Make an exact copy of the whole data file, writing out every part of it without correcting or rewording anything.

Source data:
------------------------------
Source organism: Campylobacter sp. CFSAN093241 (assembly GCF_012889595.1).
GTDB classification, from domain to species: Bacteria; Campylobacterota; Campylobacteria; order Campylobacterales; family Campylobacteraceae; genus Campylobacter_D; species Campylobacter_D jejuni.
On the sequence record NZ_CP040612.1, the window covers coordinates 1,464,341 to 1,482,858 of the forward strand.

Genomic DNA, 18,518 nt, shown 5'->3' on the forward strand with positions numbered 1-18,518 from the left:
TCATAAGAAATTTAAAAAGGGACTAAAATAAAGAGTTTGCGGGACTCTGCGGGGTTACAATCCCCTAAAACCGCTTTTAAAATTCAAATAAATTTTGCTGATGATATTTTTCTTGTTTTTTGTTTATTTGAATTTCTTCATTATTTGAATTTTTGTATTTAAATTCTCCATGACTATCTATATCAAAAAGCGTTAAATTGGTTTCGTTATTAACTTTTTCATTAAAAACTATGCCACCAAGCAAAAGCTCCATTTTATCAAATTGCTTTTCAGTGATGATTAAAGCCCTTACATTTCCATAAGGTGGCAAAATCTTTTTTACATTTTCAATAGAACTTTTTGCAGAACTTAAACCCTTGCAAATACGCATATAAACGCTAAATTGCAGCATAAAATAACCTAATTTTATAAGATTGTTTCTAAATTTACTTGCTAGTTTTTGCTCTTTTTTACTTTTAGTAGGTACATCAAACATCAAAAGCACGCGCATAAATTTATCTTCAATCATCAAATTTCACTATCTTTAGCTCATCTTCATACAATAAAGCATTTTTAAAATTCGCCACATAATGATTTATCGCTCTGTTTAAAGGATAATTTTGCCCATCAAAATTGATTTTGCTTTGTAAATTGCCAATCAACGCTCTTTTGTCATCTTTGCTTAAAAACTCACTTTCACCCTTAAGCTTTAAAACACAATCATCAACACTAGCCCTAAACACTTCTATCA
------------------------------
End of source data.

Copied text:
Source organism: Campylobacter sp. CFSAN093241 (assembly GCF_012889595.1).
GTDB classification, from domain to species: Bacteria; Campylobacterota; Campylobacteria; order Campylobacterales; family Campylobacteraceae; genus Campylobacter_D; species Campylobacter_D jejuni.
On the sequence record NZ_CP040612.1, the window covers coordinates 1,464,341 to 1,482,858 of the forward strand.

Genomic DNA, 18,518 nt, shown 5'->3' on the forward strand with positions numbered 1-18,518 from the left:
TCATAAGAAATTTAAAAAGGGACTAAAATAAAGAGTTTGCGGGACTCTGCGGGGTTACAATCCCCTAAAACCGCTTTTAAAATTCAAATAAATTTTGCTGATGATATTTTTCTTGTTTTTTGTTTATTTGAATTTCTTCATTATTTGAATTTTTGTATTTAAATTCTCCATGACTATCTATATCAAAAAGCGTTAAATTGGTTTCGTTATTAACTTTTTCATTAAAAACTATGCCACCAAGCAAAAGCTCCATTTTATCAAATTGCTTTTCAGTGATGATTAAAGCCCTTACATTTCCATAAGGTGGCAAAATCTTTTTTACATTTTCAATAGAACTTTTTGCAGAACTTAAACCCTTGCAAATACGCATATAAACGCTAAATTGCAGCATAAAATAACCTAATTTTATAAGATTGTTTCTAAATTTACTTGCTAGTTTTTGCTCTTTTTTACTTTTAGTAGGTACATCAAACATCAAAAGCACGCGCATAAATTTATCTTCAATCATCAAATTTCACTATCTTTAGCTCATCTTCATACAATAAAGCATTTTTAAAATTCGCCACATAATGATTTATCGCTCTGTTTAAAGGATAATTTTGCCCATCAAAATTGATTTTGCTTTGTAAATTGCCAATCAACGCTCTTTTGTCATCTTTGCTTAAAAACTCACTTTCACCCTTAAGCTTTAAAACACAATCATCAACACTAGCCCTAAACACTTCTATCA